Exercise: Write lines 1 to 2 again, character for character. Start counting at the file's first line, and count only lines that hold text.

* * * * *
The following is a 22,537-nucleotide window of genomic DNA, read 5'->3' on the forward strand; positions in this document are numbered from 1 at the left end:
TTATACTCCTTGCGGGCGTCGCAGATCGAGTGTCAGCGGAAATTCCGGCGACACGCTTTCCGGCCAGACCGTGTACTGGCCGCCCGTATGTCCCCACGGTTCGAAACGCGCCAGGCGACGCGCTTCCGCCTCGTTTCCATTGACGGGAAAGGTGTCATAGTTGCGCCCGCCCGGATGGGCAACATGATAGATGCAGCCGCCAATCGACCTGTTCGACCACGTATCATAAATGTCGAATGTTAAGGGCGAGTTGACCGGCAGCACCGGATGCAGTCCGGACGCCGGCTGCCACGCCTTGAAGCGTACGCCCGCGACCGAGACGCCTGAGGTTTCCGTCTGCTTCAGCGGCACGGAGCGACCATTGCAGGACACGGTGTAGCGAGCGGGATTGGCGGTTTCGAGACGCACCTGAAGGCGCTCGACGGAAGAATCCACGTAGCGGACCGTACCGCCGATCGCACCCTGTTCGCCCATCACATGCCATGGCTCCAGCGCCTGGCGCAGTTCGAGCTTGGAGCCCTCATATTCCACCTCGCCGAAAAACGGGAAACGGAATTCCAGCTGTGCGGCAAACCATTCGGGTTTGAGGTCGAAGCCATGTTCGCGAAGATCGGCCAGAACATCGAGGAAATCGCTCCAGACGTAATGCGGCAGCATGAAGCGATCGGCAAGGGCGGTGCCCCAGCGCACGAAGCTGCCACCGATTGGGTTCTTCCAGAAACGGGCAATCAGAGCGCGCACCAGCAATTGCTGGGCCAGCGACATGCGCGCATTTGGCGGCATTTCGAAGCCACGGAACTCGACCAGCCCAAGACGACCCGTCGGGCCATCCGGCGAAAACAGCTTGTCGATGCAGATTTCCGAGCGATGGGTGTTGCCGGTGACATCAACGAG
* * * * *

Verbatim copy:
The following is a 22,537-nucleotide window of genomic DNA, read 5'->3' on the forward strand; positions in this document are numbered from 1 at the left end:
TTATACTCCTTGCGGGCGTCGCAGATCGAGTGTCAGCGGAAATTCCGGCGACACGCTTTCCGGCCAGACCGTGTACTGGCCGCCCGTATGTCCCCACGGTTCGAAACGCGCCAGGCGACGCGCTTCCGCCTCGTTTCCATTGACGGGAAAGGTGTCATAGTTGCGCCCGCCCGGATGGGCAACATGATAGATGCAGCCGCCAATCGACCTGTTCGACCACGTATCATAAATGTCGAATGTTAAGGGCGAGTTGACCGGCAGCACCGGATGCAGTCCGGACGCCGGCTGCCACGCCTTGAAGCGTACGCCCGCGACCGAGACGCCTGAGGTTTCCGTCTGCTTCAGCGGCACGGAGCGACCATTGCAGGACACGGTGTAGCGAGCGGGATTGGCGGTTTCGAGACGCACCTGAAGGCGCTCGACGGAAGAATCCACGTAGCGGACCGTACCGCCGATCGCACCCTGTTCGCCCATCACATGCCATGGCTCCAGCGCCTGGCGCAGTTCGAGCTTGGAGCCCTCATATTCCACCTCGCCGAAAAACGGGAAACGGAATTCCAGCTGTGCGGCAAACCATTCGGGTTTGAGGTCGAAGCCATGTTCGCGAAGATCGGCCAGAACATCGAGGAAATCGCTCCAGACGTAATGCGGCAGCATGAAGCGATCGGCAAGGGCGGTGCCCCAGCGCACGAAGCTGCCACCGATTGGGTTCTTCCAGAAACGGGCAATCAGAGCGCGCACCAGCAATTGCTGGGCCAGCGACATGCGCGCATTTGGCGGCATTTCGAAGCCACGGAACTCGACCAGCCCAAGACGACCCGTCGGGCCATCCGGCGAAAACAGCTTGTCGATGCAGATTTCCGAGCGATGGGTGTTGCCGGTGACATCAACGAG